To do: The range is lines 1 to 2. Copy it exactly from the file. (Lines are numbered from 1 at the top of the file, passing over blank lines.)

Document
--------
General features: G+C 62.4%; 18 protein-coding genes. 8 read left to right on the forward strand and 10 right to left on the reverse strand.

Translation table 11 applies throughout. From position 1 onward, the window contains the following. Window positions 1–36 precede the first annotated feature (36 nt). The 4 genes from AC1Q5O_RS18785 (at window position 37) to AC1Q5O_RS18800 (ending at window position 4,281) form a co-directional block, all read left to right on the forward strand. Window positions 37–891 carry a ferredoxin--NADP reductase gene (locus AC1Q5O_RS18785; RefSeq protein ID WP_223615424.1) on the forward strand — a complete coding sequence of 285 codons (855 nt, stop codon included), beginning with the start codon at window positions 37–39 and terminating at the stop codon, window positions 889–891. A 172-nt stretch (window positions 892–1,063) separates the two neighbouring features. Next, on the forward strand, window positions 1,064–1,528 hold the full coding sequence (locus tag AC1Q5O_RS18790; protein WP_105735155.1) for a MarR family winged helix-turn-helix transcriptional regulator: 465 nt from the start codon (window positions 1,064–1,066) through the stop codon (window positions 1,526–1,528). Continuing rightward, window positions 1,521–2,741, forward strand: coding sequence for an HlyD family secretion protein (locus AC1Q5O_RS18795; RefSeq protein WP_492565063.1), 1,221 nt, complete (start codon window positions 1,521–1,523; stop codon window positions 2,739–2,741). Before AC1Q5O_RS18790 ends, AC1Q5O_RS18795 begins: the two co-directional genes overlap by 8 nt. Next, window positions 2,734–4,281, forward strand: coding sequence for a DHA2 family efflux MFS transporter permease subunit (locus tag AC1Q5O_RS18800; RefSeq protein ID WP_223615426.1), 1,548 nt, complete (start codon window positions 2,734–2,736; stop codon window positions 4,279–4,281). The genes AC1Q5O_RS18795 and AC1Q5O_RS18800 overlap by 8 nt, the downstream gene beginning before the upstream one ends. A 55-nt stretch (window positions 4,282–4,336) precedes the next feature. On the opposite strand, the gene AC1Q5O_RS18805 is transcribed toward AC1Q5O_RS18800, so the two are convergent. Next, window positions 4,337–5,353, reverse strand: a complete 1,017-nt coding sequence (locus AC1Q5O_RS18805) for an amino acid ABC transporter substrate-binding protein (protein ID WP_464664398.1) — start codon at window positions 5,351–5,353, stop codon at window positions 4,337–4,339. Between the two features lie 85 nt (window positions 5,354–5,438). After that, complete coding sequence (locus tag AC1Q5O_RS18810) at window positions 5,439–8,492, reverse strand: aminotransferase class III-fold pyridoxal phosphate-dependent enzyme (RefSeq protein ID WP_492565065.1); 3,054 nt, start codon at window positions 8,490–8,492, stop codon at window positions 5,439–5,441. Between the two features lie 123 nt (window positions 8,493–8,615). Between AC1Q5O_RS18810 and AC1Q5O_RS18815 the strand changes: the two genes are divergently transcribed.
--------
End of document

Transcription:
General features: G+C 62.4%; 18 protein-coding genes. 8 read left to right on the forward strand and 10 right to left on the reverse strand.

Translation table 11 applies throughout. From position 1 onward, the window contains the following. Window positions 1–36 precede the first annotated feature (36 nt). The 4 genes from AC1Q5O_RS18785 (at window position 37) to AC1Q5O_RS18800 (ending at window position 4,281) form a co-directional block, all read left to right on the forward strand. Window positions 37–891 carry a ferredoxin--NADP reductase gene (locus AC1Q5O_RS18785; RefSeq protein ID WP_223615424.1) on the forward strand — a complete coding sequence of 285 codons (855 nt, stop codon included), beginning with the start codon at window positions 37–39 and terminating at the stop codon, window positions 889–891. A 172-nt stretch (window positions 892–1,063) separates the two neighbouring features. Next, on the forward strand, window positions 1,064–1,528 hold the full coding sequence (locus tag AC1Q5O_RS18790; protein WP_105735155.1) for a MarR family winged helix-turn-helix transcriptional regulator: 465 nt from the start codon (window positions 1,064–1,066) through the stop codon (window positions 1,526–1,528). Continuing rightward, window positions 1,521–2,741, forward strand: coding sequence for an HlyD family secretion protein (locus AC1Q5O_RS18795; RefSeq protein WP_492565063.1), 1,221 nt, complete (start codon window positions 1,521–1,523; stop codon window positions 2,739–2,741). Before AC1Q5O_RS18790 ends, AC1Q5O_RS18795 begins: the two co-directional genes overlap by 8 nt. Next, window positions 2,734–4,281, forward strand: coding sequence for a DHA2 family efflux MFS transporter permease subunit (locus tag AC1Q5O_RS18800; RefSeq protein ID WP_223615426.1), 1,548 nt, complete (start codon window positions 2,734–2,736; stop codon window positions 4,279–4,281). The genes AC1Q5O_RS18795 and AC1Q5O_RS18800 overlap by 8 nt, the downstream gene beginning before the upstream one ends. A 55-nt stretch (window positions 4,282–4,336) precedes the next feature. On the opposite strand, the gene AC1Q5O_RS18805 is transcribed toward AC1Q5O_RS18800, so the two are convergent. Next, window positions 4,337–5,353, reverse strand: a complete 1,017-nt coding sequence (locus AC1Q5O_RS18805) for an amino acid ABC transporter substrate-binding protein (protein ID WP_464664398.1) — start codon at window positions 5,351–5,353, stop codon at window positions 4,337–4,339. Between the two features lie 85 nt (window positions 5,354–5,438). After that, complete coding sequence (locus tag AC1Q5O_RS18810) at window positions 5,439–8,492, reverse strand: aminotransferase class III-fold pyridoxal phosphate-dependent enzyme (RefSeq protein ID WP_492565065.1); 3,054 nt, start codon at window positions 8,490–8,492, stop codon at window positions 5,439–5,441. Between the two features lie 123 nt (window positions 8,493–8,615). Between AC1Q5O_RS18810 and AC1Q5O_RS18815 the strand changes: the two genes are divergently transcribed.